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Monument. Lladres de filferro, 2012

Monument. Wire Thieves, 2012
Installation, Various dimensions

Monument. Lladres de filferro takes as its point of reference the work of a significant figure in outsider and popular art in Catalonia, Josep Pujiula. As in other of Jordi Mitjà’s works, this installation is closely linked to a specific geographic location. In this case, Mitjà took as his starting point the park of Can Sis Rals, in Argelaguer, a small municipality in La Garrotxa (Girona, Spain), where for more than thirty years Josep Pujiula (Argelaguer, 1937–2016) worked on a unique land art installation.

A lathe operator by profession and with no art world connections, Pujiula kept building and re-building a large-scale sculpture park, together with some very personal constructions, in the forest of Can Sis Rals, using materials such as rope, cloth, iron and tree trunks. These were ephemeral constructions, half-way between sculpture and architecture, such as huts, watchtowers, stairs, labyrinthine corridors, towers constructed from objects, etc. Juan Antonio Ramírez included the work of this outsider artist in his essay Escultecturas margivagantes. La arquitectura fantástica en España.

Based on Pujiula’s constructions and with the intention of perverting the normal use of the museum space, Mitjà built an exhibition-laboratory with three different sections. On the one hand, a central space with a large wooden platform with various items on it and a small storage area for raw materials. A brick wall separates these two sections, with the side of the wall facing the wooden platform presenting a smoothly-finished surface, and the side facing the storage area still showing crudely rendered cement and unevenly-placed bricks acting as small shelves. This ‘dirty’ side of the wall is a reference to the type of ramshackle farm buildings that can still be found in the Empordà, where the artist lives and works. This is where Mitjà installs the materials collected in the forest of Argelaguer and other places. Finally, at the sides of the room is a third section designed as a small workshop that can be seen but not accessed because some logs block our entry.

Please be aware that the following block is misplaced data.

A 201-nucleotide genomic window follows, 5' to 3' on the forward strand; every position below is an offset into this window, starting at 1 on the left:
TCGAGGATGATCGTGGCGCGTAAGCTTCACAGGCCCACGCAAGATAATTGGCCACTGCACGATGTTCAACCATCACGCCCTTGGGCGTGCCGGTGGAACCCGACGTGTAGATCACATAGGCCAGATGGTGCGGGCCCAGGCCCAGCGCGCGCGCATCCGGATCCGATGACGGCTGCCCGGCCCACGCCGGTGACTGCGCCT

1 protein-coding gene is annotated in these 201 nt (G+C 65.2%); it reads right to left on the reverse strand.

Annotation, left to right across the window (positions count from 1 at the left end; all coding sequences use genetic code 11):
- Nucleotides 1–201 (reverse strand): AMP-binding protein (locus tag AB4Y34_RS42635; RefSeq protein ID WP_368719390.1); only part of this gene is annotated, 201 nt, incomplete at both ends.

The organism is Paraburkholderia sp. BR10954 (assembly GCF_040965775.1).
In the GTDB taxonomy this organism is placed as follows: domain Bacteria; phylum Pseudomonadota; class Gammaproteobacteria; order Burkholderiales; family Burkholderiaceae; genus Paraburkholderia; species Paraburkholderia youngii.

In this set of multiple elements, a large platform made of rough wood invites the public to enter, as suggested by the small step located on one side. On this platform, Mitjà has installed a forest of sculptures reminiscent of Pujiula’s works in Argelaguer: chairs, a tractor seat, the skeleton of a rifle, wood from the huts of Argelaguer, boots, a Roman scale and a bust of Berruga, a carnivalesque figure from Figueres, among others.

When the installation was presented for the first time as part of the Perplexity cycle, held at the Espai 13 of the Fundació Joan Miró, Barcelona, in 2012, the artist worked there in situ for the duration. Without prior announcement, visitors to Espai 13 would sometimes find him in the small space between the brick wall and the gallery walls, manipulating raw materials. This generated surprise but also a certain complicity, with visitors being able to ask questions and talk to the artist, while he kept working and developing the installation by changing the objects on the wooden platform throughout the run of the exhibition.

Evoking the work of the Can Sis Rals forest artist, Mitjà creates his installation with waste and recycled materials taken from the forest of Can Sis Rals, as well as other geographical points that hold special significance for him, such as the ruined buildings of the Club Med at Cap de Creus or the AVE railway-building works near Figueres. Also included in the work is a documentary video with images of Josep Pujiula’s forest sculptures.

Mitjà explains the contraposition between high and popular culture underlying his installation in the following way:

‘I’d known about the work of Pujiula for years and was absolutely fascinated by the way he worked with the available materials. How he built with the excess concrete from road works, and all the fountains and water pipes that flowed into Argelaguer, making those works possible. That’s the reason why I wanted a source of water in the Espai 13 of the Fundació Joan Miró, with a tap on the side of the false wall to wash my hands or have water ready for my constructions.
Other influences for this project are popular culture and the “poor” sculpture that’s been made in Catalonia throughout the twentieth century. I think our art has always had a predilection for these popular and “poor” creations, hence the carnivalesque figure from Figueres, the pieces of concrete or the broken ceramic tiles, to name but a few.

I see this installation as a reflection on the unusual creations of “outsider” artists, as well as anonymous craftsmen who build objects, architectures and artefacts, without belonging to the world of art and design. I wanted to make a very clear separation between high and popular culture, as I pointed out in a very graphic way with a piece in the installation: a “Capilla” fireplace by José Antonio Coderch de Sentmenat, made to my scale, with wood ready to burn from the forest of Can Sis Rals in Argelaguer: high culture about to burn popular culture.’
Jordi Mitjà, 2019

Technical details

Original title:
Monument. Lladres de filferro
Registration number:
Mitjà, Jordi
Date created:
Date acquired:
MACBA Collection. Government of Catalonia long-term loan
Object type:
Various dimensions
Various dimensions
MACBA Collection. Government of Catalonia long-term loan. National Collection of Contemporary Art
© Jordi Mitjà
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